Bioinformatics and Functional Genomics 3rd Edition

Part II: Functional Genomics: Bioinformatics from DNA to RNA to Protein

The central dogma of molecular biology states that DNA is transcribed into RNA and may be further translated into protein. In bioinformatics and genomics we extend this to say that the collection of DNA (the genome) may be transcribed to the collection of all RNAs (the transcriptome) which may be translated into a collection of proteins (the proteome).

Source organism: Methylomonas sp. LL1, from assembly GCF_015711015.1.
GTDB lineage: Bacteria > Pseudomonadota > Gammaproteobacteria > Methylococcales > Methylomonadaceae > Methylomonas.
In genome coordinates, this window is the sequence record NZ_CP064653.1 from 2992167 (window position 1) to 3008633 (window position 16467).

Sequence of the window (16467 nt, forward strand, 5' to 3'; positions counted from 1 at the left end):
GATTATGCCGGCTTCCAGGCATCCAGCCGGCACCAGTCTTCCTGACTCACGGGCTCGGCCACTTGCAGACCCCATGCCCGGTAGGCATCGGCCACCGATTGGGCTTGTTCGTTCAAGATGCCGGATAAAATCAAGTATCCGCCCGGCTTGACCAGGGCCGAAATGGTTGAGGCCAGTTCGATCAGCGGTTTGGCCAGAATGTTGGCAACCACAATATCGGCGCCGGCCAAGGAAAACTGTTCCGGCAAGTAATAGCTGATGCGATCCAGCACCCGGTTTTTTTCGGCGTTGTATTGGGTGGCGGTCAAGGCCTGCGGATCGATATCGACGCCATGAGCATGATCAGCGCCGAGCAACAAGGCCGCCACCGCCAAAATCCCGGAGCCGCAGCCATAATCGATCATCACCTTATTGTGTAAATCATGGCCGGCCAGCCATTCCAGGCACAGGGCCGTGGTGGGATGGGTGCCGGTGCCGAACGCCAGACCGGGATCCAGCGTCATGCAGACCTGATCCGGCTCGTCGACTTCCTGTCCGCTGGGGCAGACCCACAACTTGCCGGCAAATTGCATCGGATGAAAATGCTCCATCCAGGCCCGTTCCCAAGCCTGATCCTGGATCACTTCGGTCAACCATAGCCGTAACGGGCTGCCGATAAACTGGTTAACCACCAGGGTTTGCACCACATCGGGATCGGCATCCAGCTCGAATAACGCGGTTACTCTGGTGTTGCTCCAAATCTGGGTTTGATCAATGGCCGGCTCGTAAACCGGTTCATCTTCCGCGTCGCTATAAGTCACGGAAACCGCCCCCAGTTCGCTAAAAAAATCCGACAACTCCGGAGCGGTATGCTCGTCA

In the middle section of the book we follow this flow. Chapter 8 introduces the chromosome (including topics such as the ENCODE Project, definitions of repetitive DNA and of genes, and measurement of variation in DNA). Chapter 9 introduces next-generation sequencing including many software tools used on the Linux operating system. Chapter 10 introduces ribonucleic acid (RNA) from a bioinformatics perspective, while Chapter 11 explains both microarrays and RNA-seq to measure RNA transcripts. Chapter 12 is on proteomics, discussing mass spectrometry and X-ray crystallography, and considering four perspectives (protein physical properties; families; location; and function). Chapter 13 discusses protein structure. We end this section with a chapter on functional genomics, defining this field of study and discussing a variety of approaches.